Department of Medicine, University of California San Diego, La Jolla, CA 92093, USA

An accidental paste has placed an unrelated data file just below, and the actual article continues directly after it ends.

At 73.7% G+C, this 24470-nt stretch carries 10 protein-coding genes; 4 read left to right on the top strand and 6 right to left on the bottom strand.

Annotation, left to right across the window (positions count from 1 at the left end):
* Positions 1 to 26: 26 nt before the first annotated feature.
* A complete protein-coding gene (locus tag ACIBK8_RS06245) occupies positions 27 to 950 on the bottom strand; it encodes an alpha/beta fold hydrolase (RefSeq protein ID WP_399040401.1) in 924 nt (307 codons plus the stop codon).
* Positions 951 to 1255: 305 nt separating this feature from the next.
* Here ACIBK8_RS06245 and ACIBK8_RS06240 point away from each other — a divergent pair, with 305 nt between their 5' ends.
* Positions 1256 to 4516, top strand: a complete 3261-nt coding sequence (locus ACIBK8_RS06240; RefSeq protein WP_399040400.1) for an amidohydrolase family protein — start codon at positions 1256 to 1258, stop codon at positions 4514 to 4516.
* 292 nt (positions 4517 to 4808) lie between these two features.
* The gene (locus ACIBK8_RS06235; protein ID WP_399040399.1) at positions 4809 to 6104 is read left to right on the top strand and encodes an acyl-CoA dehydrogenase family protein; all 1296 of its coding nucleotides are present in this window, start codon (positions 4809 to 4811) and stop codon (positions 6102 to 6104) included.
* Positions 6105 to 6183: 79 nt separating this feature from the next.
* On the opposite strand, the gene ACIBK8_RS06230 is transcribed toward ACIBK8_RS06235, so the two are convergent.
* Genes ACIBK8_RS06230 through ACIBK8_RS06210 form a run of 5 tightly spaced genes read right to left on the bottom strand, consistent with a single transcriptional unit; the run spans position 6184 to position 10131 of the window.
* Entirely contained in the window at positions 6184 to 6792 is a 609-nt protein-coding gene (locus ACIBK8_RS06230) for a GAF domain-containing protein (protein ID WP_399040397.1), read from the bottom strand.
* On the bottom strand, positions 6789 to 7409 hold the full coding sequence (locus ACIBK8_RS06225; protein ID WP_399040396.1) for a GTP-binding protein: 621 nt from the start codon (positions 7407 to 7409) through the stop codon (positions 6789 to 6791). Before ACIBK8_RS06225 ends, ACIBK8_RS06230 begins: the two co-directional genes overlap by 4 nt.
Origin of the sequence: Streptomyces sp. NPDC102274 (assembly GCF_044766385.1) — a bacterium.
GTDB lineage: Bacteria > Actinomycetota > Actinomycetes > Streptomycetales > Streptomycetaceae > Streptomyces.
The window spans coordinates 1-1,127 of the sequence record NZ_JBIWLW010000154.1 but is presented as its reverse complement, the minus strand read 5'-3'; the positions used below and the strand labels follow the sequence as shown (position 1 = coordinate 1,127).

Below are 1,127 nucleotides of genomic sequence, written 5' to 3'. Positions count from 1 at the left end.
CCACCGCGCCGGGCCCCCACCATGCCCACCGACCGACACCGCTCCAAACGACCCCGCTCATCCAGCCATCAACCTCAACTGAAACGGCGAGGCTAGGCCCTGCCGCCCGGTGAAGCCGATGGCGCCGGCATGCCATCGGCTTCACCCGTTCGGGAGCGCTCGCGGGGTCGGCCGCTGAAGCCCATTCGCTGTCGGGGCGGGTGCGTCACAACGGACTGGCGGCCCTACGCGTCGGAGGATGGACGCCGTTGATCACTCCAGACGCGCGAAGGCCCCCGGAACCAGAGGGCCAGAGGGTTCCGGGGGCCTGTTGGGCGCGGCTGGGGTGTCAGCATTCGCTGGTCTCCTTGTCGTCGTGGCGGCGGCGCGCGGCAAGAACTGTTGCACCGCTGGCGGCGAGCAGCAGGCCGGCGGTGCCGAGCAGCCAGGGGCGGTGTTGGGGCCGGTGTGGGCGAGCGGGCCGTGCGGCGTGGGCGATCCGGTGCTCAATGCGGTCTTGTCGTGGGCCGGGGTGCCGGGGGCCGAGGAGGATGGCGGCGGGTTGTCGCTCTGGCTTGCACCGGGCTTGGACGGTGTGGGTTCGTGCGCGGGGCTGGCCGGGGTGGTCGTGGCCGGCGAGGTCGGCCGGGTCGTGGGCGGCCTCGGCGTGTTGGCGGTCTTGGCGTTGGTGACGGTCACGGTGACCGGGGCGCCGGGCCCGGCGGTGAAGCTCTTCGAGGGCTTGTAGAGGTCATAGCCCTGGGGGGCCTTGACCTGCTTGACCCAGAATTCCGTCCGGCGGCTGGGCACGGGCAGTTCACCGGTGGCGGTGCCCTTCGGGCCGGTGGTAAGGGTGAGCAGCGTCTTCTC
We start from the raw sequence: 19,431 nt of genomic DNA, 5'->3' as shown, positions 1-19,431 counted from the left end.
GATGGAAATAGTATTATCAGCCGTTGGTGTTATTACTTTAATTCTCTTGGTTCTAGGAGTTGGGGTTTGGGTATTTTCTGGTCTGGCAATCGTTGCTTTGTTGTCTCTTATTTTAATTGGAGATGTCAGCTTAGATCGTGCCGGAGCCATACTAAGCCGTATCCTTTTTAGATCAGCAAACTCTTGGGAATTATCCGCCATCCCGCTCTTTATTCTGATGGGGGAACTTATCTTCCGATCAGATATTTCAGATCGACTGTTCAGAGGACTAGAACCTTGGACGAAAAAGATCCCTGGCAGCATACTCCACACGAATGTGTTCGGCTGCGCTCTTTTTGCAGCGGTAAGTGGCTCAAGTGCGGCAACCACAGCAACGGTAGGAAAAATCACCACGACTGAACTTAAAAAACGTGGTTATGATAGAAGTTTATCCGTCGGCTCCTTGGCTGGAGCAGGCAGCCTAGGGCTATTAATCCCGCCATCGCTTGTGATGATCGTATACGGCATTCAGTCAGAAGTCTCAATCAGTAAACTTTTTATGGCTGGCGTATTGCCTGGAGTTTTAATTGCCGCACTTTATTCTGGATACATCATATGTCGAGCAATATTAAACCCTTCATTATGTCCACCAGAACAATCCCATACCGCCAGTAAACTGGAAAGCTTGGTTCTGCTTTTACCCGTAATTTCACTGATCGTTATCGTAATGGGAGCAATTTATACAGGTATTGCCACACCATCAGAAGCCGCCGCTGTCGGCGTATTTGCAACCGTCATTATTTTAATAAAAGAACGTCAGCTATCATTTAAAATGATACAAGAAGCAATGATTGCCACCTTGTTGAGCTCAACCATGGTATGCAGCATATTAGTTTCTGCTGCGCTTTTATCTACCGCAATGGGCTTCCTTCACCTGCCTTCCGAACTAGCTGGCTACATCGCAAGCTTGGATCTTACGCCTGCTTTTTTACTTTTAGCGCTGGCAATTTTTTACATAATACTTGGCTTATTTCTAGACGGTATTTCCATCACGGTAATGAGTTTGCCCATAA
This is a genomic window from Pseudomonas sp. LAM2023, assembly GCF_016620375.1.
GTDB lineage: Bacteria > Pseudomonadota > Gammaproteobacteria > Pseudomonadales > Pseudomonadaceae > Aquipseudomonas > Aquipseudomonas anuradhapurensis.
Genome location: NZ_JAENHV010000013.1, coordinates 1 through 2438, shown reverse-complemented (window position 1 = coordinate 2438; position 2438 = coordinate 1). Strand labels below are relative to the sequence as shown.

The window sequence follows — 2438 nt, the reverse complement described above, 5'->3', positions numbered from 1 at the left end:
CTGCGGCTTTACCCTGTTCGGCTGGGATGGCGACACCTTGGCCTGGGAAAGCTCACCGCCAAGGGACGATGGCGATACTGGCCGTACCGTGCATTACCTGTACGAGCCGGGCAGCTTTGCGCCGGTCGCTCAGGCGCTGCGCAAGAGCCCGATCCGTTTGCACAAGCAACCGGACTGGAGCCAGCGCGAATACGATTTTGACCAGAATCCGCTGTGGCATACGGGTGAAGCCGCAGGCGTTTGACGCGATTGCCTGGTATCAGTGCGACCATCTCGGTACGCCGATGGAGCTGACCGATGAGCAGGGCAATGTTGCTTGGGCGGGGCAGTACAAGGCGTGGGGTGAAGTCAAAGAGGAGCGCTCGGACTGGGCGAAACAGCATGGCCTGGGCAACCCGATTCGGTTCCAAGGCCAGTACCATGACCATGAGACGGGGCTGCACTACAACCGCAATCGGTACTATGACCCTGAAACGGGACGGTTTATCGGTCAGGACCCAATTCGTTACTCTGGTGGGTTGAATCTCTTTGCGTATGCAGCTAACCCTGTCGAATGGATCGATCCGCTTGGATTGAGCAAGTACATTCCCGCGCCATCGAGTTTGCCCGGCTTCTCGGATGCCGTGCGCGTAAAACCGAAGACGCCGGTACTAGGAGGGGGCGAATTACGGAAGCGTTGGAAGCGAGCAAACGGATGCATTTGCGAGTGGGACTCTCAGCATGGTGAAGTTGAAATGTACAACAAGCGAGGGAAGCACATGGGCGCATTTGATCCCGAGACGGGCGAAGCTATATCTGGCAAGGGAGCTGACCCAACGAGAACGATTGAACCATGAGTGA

The intestinal microbiota and the human body have a symbiotic relationship. A dysbalance of this delicate homeostasis between host and microbes can lead to disease. Alcoholic liver disease is associated with changes in the gut microbiota. Alcohol-associated intestinal dysbiosis is characterized by bacterial overgrowth and changes in the microbial composition. In addition, alcohol abuse results in an intestinal barrier dysfunction. The integrity of the gut barrier is of specific importance to limit bacteria and bacterial products from translocating and reaching extraintestinal sites. The intestinal epithelium has the capacity to segregate microorganisms from the host. A dysfunctional intestinal barrier allows bacterial products to translocate to the portal circulation and reach the liver. This translocation process induces an inflammatory response in the liver and aggravates liver disease. Dysbiosis can induce a failure of the intestinal barrier leading to pathological bacterial translocation and the initiation of an inflammatory response in the liver. The mucosa-associated microbiota has been linked to translocation of viable bacteria through intestinal epithelial cells (transcytosis) to extraintestinal spaces and organs. Recent preclinical studies emphasized the importance of intestinal inflammation for the onset of gut barrier disruption and microbial translocation. Dietary approaches to restore levels of saturated fatty acids in the intestine, maintained eubiosis, stabilized the gut barrier and reduced alcoholic liver disease. In conclusion, the gut microbiota represents an excellent target to prevent the onset and progression of alcoholic liver disease.